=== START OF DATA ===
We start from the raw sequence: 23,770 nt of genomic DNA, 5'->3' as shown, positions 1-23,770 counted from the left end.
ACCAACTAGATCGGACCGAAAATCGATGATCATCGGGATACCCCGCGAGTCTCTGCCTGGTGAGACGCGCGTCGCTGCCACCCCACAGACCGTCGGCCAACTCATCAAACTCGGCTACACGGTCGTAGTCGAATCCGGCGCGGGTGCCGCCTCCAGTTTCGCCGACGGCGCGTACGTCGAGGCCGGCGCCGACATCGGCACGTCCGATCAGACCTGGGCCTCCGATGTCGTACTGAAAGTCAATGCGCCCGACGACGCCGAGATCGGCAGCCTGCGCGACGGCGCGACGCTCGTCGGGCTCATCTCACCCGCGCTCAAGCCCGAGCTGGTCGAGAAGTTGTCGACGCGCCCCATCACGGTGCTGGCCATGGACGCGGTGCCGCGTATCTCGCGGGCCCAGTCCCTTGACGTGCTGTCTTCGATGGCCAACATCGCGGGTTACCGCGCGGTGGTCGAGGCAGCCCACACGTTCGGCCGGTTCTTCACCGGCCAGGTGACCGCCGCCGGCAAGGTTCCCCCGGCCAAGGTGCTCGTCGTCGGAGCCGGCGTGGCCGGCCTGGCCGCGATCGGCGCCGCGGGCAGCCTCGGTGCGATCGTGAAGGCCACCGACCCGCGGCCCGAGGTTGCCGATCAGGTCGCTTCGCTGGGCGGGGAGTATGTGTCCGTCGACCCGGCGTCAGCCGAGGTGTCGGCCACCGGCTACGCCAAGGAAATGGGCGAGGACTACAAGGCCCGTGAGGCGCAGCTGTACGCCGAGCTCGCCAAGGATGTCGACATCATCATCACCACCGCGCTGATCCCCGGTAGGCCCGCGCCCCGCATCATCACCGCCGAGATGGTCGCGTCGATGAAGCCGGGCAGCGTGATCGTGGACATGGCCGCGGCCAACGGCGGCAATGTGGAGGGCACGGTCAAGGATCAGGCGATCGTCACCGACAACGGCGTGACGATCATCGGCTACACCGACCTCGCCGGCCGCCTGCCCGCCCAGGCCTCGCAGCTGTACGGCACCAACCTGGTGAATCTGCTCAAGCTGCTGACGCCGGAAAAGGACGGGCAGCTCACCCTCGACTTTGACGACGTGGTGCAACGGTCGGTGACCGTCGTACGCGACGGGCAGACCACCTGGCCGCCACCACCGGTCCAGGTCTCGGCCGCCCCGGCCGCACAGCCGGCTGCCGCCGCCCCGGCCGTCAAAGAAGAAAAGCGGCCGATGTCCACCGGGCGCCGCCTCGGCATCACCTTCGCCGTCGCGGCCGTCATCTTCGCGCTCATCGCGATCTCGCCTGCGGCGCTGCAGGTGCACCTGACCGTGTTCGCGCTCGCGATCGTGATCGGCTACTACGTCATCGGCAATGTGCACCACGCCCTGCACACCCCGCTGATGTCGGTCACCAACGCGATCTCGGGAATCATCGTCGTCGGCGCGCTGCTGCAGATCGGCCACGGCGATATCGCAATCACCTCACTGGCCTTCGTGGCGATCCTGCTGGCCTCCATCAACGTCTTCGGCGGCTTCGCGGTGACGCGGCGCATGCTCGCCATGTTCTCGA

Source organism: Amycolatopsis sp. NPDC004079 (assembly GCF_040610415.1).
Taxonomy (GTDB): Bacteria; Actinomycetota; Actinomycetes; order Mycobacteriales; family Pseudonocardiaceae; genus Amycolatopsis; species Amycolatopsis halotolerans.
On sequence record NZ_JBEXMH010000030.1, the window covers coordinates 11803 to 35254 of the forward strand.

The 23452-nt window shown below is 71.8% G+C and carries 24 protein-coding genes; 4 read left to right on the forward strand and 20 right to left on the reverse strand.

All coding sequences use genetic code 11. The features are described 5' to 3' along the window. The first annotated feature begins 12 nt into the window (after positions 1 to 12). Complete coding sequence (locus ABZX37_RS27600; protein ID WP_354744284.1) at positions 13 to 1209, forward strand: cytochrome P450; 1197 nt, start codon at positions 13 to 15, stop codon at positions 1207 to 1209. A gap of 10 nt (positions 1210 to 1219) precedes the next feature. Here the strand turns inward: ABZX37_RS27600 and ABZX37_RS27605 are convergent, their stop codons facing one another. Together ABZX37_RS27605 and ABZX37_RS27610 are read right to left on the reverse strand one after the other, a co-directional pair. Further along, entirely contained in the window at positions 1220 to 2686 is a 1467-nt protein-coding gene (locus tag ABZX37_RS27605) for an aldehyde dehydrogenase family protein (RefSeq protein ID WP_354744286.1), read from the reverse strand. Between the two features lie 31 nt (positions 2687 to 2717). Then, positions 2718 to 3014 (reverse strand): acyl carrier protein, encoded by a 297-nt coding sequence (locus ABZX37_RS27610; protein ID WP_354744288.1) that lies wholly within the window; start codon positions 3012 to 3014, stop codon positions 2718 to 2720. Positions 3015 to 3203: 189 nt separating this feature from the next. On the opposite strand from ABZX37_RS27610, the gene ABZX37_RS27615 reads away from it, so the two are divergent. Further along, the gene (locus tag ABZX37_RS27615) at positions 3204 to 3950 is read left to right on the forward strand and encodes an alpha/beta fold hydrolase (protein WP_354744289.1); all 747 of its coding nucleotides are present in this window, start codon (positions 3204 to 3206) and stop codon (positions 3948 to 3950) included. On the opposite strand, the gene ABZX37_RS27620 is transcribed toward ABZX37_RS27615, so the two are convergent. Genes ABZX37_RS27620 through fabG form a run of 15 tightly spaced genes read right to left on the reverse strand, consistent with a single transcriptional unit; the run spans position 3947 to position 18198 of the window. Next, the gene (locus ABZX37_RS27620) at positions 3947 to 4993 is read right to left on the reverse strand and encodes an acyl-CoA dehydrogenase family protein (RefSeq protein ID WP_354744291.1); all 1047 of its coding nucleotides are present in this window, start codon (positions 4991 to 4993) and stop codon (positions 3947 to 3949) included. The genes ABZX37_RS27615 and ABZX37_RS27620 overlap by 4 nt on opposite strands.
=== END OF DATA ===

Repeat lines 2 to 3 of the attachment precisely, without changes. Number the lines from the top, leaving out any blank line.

ACCAACTAGATCGGACCGAAAATCGATGATCATCGGGATACCCCGCGAGTCTCTGCCTGGTGAGACGCGCGTCGCTGCCACCCCACAGACCGTCGGCCAACTCATCAAACTCGGCTACACGGTCGTAGTCGAATCCGGCGCGGGTGCCGCCTCCAGTTTCGCCGACGGCGCGTACGTCGAGGCCGGCGCCGACATCGGCACGTCCGATCAGACCTGGGCCTCCGATGTCGTACTGAAAGTCAATGCGCCCGACGACGCCGAGATCGGCAGCCTGCGCGACGGCGCGACGCTCGTCGGGCTCATCTCACCCGCGCTCAAGCCCGAGCTGGTCGAGAAGTTGTCGACGCGCCCCATCACGGTGCTGGCCATGGACGCGGTGCCGCGTATCTCGCGGGCCCAGTCCCTTGACGTGCTGTCTTCGATGGCCAACATCGCGGGTTACCGCGCGGTGGTCGAGGCAGCCCACACGTTCGGCCGGTTCTTCACCGGCCAGGTGACCGCCGCCGGCAAGGTTCCCCCGGCCAAGGTGCTCGTCGTCGGAGCCGGCGTGGCCGGCCTGGCCGCGATCGGCGCCGCGGGCAGCCTCGGTGCGATCGTGAAGGCCACCGACCCGCGGCCCGAGGTTGCCGATCAGGTCGCTTCGCTGGGCGGGGAGTATGTGTCCGTCGACCCGGCGTCAGCCGAGGTGTCGGCCACCGGCTACGCCAAGGAAATGGGCGAGGACTACAAGGCCCGTGAGGCGCAGCTGTACGCCGAGCTCGCCAAGGATGTCGACATCATCATCACCACCGCGCTGATCCCCGGTAGGCCCGCGCCCCGCATCATCACCGCCGAGATGGTCGCGTCGATGAAGCCGGGCAGCGTGATCGTGGACATGGCCGCGGCCAACGGCGGCAATGTGGAGGGCACGGTCAAGGATCAGGCGATCGTCACCGACAACGGCGTGACGATCATCGGCTACACCGACCTCGCCGGCCGCCTGCCCGCCCAGGCCTCGCAGCTGTACGGCACCAACCTGGTGAATCTGCTCAAGCTGCTGACGCCGGAAAAGGACGGGCAGCTCACCCTCGACTTTGACGACGTGGTGCAACGGTCGGTGACCGTCGTACGCGACGGGCAGACCACCTGGCCGCCACCACCGGTCCAGGTCTCGGCCGCCCCGGCCGCACAGCCGGCTGCCGCCGCCCCGGCCGTCAAAGAAGAAAAGCGGCCGATGTCCACCGGGCGCCGCCTCGGCATCACCTTCGCCGTCGCGGCCGTCATCTTCGCGCTCATCGCGATCTCGCCTGCGGCGCTGCAGGTGCACCTGACCGTGTTCGCGCTCGCGATCGTGATCGGCTACTACGTCATCGGCAATGTGCACCACGCCCTGCACACCCCGCTGATGTCGGTCACCAACGCGATCTCGGGAATCATCGTCGTCGGCGCGCTGCTGCAGATCGGCCACGGCGATATCGCAATCACCTCACTGGCCTTCGTGGCGATCCTGCTGGCCTCCATCAACGTCTTCGGCGGCTTCGCGGTGACGCGGCGCATGCTCGCCATGTTCTCGA

Source organism: Amycolatopsis sp. NPDC004079 (assembly GCF_040610415.1).